“Do you think it’s true that any good man and any good woman can make a relationship work?” a friend asked me today.
“No,” was my immediate response. I’m a good man, and my relationship with a good woman didn’t work. I guess it depends on what you call ‘good’. But if you go there, the whole proposition gets untestably vague. “Why do you ask?”
“Oh,” she said, “I was in a relationship with a Jehovah’s Witness guy once, and that’s what he said.”
“Really?” I said. “That’s odd. They used to say the very same thing in the Mormon Church. Exact same wording and everything.”
Unless he was actually a Mormon guy, and she got mixed up. But she should know, wouldn’t you think?
Like I say, I don’t believe it. Maybe two good people can tough it out, but will they be happy? I think the extra effort is going to cost them in other ways.
But let’s not go too far the other way, and say there’s a “one” out there for you. I’m with Dan Savage: there is no “one”. But there are lots of .8s and .7s. Then you round up to 1.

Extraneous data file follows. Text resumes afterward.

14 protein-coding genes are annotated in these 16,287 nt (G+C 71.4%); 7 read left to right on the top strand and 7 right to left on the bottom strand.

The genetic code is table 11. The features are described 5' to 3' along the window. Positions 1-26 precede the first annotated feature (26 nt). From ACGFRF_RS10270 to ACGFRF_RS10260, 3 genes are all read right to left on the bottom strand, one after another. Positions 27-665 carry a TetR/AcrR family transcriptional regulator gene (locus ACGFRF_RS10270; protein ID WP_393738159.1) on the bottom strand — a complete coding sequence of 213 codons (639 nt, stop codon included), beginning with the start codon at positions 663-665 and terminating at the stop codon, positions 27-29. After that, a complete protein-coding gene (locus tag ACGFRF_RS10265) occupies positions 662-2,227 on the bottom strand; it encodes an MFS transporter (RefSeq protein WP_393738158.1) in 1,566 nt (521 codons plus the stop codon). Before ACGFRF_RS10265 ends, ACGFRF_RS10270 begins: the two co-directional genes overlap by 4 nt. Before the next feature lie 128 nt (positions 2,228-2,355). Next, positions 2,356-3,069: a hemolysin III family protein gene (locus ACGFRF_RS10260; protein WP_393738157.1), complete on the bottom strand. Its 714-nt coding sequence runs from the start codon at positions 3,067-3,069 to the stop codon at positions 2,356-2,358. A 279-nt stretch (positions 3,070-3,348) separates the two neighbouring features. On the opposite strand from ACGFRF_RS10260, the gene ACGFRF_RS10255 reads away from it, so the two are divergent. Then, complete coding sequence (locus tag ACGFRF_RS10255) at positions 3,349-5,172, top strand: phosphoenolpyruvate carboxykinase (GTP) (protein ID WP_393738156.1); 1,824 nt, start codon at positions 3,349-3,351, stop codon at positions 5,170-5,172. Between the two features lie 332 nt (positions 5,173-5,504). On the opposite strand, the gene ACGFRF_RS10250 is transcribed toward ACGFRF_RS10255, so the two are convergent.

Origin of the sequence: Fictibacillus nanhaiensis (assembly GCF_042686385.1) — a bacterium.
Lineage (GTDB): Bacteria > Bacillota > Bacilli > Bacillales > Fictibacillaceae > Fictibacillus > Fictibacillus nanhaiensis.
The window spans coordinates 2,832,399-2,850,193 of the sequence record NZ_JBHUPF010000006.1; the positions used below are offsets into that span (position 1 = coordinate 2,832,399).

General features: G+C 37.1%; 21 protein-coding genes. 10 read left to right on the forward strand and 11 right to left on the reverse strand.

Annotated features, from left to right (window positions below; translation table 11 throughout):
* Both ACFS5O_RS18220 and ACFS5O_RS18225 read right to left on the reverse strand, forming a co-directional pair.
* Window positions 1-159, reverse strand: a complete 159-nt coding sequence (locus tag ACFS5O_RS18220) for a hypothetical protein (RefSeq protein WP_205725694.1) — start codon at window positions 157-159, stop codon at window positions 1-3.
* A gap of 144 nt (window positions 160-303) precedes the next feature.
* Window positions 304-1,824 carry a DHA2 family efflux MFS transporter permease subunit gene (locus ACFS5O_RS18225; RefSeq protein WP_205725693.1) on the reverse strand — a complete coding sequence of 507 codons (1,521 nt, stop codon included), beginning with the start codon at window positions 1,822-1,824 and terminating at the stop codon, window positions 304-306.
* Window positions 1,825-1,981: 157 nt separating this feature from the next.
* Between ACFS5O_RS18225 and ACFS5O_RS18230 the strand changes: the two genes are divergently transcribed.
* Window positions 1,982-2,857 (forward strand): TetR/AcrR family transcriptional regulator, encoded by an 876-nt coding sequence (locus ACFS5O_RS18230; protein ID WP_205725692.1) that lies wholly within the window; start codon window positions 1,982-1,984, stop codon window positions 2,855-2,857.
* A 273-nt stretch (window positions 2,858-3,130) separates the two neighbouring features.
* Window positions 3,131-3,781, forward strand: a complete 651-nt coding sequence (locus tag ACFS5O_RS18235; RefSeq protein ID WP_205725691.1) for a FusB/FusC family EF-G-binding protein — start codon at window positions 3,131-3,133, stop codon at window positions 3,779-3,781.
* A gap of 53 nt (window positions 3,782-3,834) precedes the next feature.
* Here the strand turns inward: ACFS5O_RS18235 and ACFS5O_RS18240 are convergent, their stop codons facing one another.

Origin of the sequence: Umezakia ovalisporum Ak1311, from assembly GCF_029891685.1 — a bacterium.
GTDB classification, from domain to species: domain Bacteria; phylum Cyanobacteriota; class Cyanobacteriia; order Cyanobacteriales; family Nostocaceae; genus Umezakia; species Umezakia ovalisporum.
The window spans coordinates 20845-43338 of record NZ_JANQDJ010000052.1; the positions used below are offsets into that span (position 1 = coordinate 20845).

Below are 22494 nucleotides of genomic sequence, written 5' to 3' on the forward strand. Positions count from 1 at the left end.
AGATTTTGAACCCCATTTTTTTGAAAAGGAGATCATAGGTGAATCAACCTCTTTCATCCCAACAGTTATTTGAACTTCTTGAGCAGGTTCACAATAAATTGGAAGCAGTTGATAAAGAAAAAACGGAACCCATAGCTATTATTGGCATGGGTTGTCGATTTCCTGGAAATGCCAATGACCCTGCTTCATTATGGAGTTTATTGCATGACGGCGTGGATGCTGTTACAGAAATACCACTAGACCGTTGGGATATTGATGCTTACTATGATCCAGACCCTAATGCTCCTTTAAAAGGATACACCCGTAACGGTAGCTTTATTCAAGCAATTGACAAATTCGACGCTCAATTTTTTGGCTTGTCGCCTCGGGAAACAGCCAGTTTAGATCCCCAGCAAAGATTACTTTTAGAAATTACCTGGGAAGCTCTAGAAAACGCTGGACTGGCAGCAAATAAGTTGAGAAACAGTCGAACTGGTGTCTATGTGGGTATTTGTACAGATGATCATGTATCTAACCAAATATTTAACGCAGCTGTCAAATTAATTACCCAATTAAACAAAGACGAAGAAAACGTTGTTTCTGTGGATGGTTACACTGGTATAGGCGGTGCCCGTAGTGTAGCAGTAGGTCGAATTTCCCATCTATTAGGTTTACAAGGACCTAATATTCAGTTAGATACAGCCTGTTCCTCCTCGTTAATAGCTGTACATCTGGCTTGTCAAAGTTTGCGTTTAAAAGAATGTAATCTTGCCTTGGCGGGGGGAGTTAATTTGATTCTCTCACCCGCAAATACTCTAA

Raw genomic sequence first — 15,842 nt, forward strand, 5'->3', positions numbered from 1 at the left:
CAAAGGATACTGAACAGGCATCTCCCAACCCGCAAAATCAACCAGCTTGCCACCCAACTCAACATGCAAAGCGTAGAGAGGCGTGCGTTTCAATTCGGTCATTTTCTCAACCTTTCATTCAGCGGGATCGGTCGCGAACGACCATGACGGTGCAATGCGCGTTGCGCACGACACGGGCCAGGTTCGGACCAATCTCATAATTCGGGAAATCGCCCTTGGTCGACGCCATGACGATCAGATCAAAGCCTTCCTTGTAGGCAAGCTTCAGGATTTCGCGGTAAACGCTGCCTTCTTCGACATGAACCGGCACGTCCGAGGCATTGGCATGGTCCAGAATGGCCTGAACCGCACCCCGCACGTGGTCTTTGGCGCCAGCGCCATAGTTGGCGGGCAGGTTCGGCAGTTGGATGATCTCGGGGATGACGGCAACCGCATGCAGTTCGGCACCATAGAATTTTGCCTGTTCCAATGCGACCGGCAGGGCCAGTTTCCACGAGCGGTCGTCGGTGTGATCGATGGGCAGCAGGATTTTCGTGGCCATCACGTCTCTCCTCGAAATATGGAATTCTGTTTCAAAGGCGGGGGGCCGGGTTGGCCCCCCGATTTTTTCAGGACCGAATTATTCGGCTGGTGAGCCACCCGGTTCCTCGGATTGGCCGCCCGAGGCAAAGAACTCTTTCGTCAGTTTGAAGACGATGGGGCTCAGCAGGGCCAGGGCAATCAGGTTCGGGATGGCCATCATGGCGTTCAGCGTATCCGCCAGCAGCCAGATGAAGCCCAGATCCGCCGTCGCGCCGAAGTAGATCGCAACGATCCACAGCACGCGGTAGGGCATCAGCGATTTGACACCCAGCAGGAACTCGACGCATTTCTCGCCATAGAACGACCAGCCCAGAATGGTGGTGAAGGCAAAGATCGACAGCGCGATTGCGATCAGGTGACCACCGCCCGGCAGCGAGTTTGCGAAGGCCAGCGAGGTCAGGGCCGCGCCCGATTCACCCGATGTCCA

And I think it helps if you can start as close to 1 as you can. My wife and I are about a .995 for each other. And that makes it so much easier and nicer.
But it got me thinking: Why would it benefit a religion to have this “any good man and any good woman” belief? I have one possible answer.
Religions operate well in a ‘bubble’ — an environment where only positive information gets in, and disconfirmatory information bounces off. People inside the Bubble continually reaffirm to each other that life inside the Bubble is good, and life outside the Bubble is dangerous and scary. It’s very nice.
For the concept of a ‘bubble’, this video is worth watching again.
There can be lots of bubbles. Utah is a bubble for Mormons, as are parts of Idaho. But when your religion doesn’t have a geographical majority, the most effective bubble is a family. Marrying outside your faith is a killer for religious bubbles. It helps you see someone else’s point of view too well. That’s why religions explicitly forbid it.
Now imagine that you’re a member of a minority religion, and you’re only supposed to marry within your faith. The dating pool is going to suck. (Mormon YSAs: amirite?) So the “any good man and any good woman” idea is a way to convince people to settle for someone of the same religion who’s not right for them. It’s amazingly effective at building bubbles — as well as miserable but occasionally functional relationships.